"Daughters of Edward Darley Boit" by John Singer Sargent (1882)

As described by Kimberly M. Radek, women of the nineteenth century were stereotypically “passive”, “timid”, “pure”, and “content” (Radek). Men had lawful rights over their wives, and women were expected to be solely dependent on their husbands (Radek). During the 1800s, it was fashionable for women to have tiny waists, so in order to do so, they would wear corsets. Eventually, it was discovered that corsets deformed a women’s waste line and lungs, making it harder to breathe (Radek). Uncomfortable sacrifices like this were made to become "beautiful". Daughters of Edward Darley Boit was painted by John Singer Sargent during this era of feminine plainness and physical beauty. The subject, Edward Darley Boit, was an impressionist artist, himself, and Sargent and Boit were good friends. Evan Charteris described Sargent to possess "such authority, such anxious sincerity...so much humor and finesse" (Charteris). Women were treated the same and expected to act with a certain feminine poise in accordance to the commands of this kind of male 'authority' (Charteris) in their lives (Radek).

In the painting, Boit’s four daughters are all neatly dressed in similar plainly colored dresses. This idea of wearing matching, similar clothing demonstrates the lack of individuality. Because the clothing is so plain and bland, it also references the idea of the female being 'pure' and not having or fulfilling any sexual desires (Radek). The daughters are all motionless, and with the exception of one, blankly staring towards the audience. It is obvious that the daughters are discontent by their dissatisfied facial expressions. Emotionless and bored, the daughters seem tired of their routine activities. Even the youngest daughter, whom is playing on the ground with a doll, doesn’t show any traces of a smile. Also demonstrated by the youngest daughter, girls were expected to only do very specific, acceptable things (Radek). Playing with dolls was acceptable because it was considered feminine (Radek) and normal, and did not cause them to exercise their thinking. For a woman in the nineteenth century, physical beauty and attractiveness definitely stood superior to the substance of their character. The daughters were taught to act and dress similarly, not revealing any sense of personality or individuality (Radek). They concealed their emotions and opinions within them to avoid controversial thoughts and exploration of their individual self (Radek). The gray and dark color scheme adds to the plain and emotionless mood of the painting.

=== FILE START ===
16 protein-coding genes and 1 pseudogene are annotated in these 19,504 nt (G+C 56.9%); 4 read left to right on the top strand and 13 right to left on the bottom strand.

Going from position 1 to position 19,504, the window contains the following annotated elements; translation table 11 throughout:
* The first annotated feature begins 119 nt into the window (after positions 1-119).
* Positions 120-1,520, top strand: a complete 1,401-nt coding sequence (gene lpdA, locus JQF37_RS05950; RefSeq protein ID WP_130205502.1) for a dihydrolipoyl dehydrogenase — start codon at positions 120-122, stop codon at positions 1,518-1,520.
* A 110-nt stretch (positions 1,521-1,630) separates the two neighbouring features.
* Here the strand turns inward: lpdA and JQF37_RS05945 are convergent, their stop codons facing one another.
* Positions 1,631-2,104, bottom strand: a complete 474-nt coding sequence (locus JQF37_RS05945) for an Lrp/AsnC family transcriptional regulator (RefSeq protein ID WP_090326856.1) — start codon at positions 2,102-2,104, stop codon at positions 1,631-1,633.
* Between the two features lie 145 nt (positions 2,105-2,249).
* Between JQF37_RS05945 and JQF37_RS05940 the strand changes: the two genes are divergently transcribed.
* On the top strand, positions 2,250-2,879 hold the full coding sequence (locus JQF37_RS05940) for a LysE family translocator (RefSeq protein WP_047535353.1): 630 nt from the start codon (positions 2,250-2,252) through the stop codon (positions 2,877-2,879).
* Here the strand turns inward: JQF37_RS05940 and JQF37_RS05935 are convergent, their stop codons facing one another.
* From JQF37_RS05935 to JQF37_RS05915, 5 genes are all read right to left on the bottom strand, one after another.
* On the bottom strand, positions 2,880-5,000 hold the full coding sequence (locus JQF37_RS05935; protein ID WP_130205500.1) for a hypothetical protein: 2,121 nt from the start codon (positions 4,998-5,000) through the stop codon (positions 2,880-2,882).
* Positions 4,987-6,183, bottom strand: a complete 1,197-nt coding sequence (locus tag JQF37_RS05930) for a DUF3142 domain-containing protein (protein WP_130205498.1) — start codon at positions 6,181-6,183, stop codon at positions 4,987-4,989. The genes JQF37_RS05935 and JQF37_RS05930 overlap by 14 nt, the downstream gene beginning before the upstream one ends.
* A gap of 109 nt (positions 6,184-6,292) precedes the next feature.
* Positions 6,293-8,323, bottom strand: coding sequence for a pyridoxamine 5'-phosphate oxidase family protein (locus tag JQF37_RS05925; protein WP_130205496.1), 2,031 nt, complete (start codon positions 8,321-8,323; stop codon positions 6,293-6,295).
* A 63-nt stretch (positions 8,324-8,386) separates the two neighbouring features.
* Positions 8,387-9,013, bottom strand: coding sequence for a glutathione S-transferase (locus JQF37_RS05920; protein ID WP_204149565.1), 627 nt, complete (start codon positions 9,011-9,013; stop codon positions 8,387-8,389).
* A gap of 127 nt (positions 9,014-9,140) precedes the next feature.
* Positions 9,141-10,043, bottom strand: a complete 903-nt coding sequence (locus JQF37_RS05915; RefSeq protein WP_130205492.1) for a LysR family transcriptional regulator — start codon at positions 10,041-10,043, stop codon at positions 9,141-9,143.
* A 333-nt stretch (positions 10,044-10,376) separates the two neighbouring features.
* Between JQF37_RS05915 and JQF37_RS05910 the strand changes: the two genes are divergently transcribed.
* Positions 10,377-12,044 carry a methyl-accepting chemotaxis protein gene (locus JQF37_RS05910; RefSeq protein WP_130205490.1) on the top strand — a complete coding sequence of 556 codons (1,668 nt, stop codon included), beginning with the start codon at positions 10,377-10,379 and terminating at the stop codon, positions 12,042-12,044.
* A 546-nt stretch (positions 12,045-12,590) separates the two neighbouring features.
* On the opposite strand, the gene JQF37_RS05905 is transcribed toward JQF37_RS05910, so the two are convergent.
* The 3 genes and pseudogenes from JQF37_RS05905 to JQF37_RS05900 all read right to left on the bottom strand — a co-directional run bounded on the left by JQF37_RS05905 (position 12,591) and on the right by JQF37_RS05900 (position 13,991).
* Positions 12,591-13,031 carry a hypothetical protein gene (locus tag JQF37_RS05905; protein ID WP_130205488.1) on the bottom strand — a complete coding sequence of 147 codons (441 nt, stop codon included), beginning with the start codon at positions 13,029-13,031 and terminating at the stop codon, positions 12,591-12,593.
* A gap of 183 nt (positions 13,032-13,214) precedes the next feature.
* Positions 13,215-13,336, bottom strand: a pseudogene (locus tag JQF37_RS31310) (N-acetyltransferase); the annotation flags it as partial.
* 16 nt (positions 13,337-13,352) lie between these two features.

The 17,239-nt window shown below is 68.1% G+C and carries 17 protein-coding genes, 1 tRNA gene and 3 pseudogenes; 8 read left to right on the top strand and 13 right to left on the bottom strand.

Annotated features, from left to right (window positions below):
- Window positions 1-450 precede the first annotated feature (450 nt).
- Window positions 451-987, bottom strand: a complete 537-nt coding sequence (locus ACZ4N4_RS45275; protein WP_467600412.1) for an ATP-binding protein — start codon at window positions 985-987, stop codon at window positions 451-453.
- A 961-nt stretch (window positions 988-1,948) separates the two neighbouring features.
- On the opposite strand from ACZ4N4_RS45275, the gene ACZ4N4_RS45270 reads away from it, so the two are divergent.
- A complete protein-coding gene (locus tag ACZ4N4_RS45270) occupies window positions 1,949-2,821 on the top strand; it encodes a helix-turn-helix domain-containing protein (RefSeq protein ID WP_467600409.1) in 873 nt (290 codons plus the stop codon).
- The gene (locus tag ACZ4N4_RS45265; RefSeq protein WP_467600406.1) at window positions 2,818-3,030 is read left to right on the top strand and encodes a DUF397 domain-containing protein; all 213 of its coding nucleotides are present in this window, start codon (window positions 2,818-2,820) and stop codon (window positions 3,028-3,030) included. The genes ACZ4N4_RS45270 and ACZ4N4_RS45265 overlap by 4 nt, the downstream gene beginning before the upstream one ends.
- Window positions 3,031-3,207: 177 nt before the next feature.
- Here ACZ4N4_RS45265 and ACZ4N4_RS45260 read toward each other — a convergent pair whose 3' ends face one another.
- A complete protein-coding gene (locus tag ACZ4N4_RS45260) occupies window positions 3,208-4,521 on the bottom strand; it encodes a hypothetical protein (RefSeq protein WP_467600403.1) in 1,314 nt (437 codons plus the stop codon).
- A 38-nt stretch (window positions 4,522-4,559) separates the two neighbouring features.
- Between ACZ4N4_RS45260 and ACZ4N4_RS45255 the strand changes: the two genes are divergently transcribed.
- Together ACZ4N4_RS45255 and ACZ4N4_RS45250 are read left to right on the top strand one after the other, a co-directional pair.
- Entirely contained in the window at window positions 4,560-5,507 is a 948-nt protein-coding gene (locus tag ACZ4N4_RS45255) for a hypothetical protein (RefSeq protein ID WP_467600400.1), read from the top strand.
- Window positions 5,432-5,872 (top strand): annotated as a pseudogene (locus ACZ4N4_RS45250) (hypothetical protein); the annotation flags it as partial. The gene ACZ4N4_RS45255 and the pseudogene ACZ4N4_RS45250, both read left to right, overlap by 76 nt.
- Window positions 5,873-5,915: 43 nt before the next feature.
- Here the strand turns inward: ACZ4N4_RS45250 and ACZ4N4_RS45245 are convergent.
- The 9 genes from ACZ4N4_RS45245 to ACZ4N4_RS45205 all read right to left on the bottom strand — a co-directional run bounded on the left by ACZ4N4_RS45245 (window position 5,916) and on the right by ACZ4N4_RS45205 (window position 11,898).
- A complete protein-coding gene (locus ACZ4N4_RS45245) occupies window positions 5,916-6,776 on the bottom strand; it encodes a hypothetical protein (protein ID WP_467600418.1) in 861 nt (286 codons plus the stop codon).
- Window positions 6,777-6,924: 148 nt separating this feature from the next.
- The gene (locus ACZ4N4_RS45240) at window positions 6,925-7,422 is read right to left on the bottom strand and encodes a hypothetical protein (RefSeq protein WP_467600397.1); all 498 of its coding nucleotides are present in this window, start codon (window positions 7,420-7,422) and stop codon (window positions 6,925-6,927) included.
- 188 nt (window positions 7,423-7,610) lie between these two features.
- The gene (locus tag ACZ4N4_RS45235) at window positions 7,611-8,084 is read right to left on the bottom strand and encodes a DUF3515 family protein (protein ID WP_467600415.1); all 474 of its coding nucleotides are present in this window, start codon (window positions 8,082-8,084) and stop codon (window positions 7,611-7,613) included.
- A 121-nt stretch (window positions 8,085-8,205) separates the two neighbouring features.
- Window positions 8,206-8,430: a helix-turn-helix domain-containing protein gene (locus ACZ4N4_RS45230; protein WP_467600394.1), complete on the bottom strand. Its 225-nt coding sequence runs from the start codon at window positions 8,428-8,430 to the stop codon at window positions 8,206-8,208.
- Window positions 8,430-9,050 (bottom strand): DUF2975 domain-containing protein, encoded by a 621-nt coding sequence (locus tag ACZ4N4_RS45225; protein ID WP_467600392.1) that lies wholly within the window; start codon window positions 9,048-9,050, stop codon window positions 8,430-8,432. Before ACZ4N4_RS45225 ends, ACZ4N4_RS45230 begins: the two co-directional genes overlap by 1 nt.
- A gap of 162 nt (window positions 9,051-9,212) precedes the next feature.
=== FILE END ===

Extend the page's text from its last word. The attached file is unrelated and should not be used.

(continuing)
An ideal woman acted in accordance to the values set in place by society; to be respectful, to please one’s family/husband, to listen and not challenge anything, and to do what they were told (Radek). Boit's daughter's were unable to say anything about their discontent because it would interrupt their duty to become an ideal, “beautiful” woman. A beautiful woman was one who embodied these nineteenth-century values and behaved obediently, like the daughters, at the same time as maintaining an attractive body and favorable disposition. Since these women were not encouraged to let their personalities shine through, there was not much more to judge them by then their looks. Success came to women based on attractiveness, and accordingly, good-looking, obedient women were the ones who became successful and married into wealthy families. One's attractiveness was only determined by physical beauty and cooperation.

Charteris, Evan. John Sargent. Whitefish, MT: Kessinger, 2010. Print.
Lee, Vernon. "John Singer Sargent's Daughters of Edward Darley Boit." John Singer Sargent Virtual Gallery. Web. < "http://www.jssgallery.org/Paintings/Daughters_of_Edward_Darley_Boit.htm">.
Radek., Kimberly M. "Women in the Nineteenth Century." IVCC » Home Page Transition Page. 2001. Web. <"http://www2.ivcc.edu/gen2002/Women_in_the_Nineteenth_Century.htm">.

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